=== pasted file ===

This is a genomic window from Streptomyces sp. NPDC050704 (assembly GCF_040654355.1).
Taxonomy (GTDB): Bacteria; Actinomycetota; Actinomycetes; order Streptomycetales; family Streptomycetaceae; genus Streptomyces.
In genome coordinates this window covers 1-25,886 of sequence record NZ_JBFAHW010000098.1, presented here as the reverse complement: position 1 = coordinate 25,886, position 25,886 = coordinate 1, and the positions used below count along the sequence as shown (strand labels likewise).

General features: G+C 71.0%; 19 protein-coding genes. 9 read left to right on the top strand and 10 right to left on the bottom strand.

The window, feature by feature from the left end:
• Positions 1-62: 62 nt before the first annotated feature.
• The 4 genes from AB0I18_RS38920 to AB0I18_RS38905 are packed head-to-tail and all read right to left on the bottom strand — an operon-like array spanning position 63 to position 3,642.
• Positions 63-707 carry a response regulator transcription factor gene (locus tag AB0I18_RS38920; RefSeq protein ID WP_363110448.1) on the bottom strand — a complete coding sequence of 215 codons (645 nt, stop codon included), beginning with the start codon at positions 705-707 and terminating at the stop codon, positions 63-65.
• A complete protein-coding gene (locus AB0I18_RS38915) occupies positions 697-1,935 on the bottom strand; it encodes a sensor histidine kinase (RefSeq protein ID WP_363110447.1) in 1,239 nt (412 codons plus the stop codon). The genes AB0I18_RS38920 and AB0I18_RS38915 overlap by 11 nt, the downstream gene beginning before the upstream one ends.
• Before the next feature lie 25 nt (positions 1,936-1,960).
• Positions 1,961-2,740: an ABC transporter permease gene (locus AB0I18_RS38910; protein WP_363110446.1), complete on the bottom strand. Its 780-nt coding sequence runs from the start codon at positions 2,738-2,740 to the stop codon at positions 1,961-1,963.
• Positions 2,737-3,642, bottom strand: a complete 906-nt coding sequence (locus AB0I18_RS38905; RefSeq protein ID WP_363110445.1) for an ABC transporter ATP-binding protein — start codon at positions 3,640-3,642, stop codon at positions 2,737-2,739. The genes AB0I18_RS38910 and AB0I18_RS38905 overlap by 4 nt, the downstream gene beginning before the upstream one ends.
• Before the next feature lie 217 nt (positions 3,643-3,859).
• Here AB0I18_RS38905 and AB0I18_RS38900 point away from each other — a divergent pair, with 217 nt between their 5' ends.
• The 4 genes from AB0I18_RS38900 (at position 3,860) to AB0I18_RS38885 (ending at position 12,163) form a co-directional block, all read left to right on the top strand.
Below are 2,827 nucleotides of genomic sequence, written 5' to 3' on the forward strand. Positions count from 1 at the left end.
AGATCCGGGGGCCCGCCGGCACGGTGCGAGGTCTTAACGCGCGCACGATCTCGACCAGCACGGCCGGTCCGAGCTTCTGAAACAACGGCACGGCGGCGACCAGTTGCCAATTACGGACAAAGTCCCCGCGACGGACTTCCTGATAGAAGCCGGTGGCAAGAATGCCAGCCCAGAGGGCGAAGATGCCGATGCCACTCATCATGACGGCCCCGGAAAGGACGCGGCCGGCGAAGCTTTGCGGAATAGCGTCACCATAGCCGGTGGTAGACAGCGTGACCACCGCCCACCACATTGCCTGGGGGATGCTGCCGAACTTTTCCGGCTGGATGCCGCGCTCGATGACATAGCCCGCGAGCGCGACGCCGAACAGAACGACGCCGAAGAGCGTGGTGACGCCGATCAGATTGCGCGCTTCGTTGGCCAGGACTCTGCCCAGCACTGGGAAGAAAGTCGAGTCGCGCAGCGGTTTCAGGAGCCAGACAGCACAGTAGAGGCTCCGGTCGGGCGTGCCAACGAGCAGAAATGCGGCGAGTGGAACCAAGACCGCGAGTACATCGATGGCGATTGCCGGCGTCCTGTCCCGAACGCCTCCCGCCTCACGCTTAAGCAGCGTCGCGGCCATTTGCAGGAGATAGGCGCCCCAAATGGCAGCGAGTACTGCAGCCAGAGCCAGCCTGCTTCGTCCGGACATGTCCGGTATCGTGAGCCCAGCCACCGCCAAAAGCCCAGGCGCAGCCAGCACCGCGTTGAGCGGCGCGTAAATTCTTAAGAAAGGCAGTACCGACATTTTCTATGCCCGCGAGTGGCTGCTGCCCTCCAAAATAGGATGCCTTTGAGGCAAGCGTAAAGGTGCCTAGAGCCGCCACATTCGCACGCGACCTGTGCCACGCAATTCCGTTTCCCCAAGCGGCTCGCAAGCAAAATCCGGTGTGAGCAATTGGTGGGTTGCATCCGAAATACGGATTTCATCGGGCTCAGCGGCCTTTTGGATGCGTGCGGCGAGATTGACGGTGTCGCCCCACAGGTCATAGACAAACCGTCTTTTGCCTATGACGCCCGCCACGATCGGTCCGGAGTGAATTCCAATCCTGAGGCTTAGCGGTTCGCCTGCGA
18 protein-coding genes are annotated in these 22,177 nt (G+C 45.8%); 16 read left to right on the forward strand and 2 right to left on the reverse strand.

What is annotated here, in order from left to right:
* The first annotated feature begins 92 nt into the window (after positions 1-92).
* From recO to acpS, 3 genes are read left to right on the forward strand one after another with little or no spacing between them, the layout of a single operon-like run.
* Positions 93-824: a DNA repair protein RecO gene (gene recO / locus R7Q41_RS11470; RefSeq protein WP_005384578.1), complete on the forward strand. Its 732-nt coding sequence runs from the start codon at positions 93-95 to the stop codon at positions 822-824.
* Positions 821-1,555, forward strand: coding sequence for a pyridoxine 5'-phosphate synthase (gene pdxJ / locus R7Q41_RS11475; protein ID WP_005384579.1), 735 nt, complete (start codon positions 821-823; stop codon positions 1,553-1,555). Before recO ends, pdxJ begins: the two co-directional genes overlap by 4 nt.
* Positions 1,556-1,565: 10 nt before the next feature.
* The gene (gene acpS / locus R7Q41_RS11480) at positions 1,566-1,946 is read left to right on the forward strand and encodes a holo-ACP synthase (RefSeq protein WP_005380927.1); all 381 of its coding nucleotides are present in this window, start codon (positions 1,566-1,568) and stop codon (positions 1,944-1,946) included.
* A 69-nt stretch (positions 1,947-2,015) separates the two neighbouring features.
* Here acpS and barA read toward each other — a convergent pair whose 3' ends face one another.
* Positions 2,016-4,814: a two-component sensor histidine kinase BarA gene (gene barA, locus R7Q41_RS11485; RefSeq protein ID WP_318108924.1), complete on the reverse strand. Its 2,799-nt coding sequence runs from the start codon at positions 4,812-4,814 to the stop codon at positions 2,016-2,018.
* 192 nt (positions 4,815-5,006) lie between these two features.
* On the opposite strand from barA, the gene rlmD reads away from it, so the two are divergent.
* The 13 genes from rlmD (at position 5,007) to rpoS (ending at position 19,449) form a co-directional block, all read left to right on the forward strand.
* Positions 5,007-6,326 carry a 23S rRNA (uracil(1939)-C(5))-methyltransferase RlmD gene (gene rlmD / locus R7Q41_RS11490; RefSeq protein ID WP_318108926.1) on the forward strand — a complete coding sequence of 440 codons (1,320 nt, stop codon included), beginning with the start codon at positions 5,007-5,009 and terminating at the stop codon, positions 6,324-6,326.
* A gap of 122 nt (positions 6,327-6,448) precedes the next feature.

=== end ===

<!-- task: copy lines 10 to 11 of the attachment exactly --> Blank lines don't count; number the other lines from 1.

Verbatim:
• Before the next feature lie 25 nt (positions 1,936-1,960).
• Positions 1,961-2,740: an ABC transporter permease gene (locus AB0I18_RS38910; protein WP_363110446.1), complete on the bottom strand. Its 780-nt coding sequence runs from the start codon at positions 2,738-2,740 to the stop codon at positions 1,961-1,963.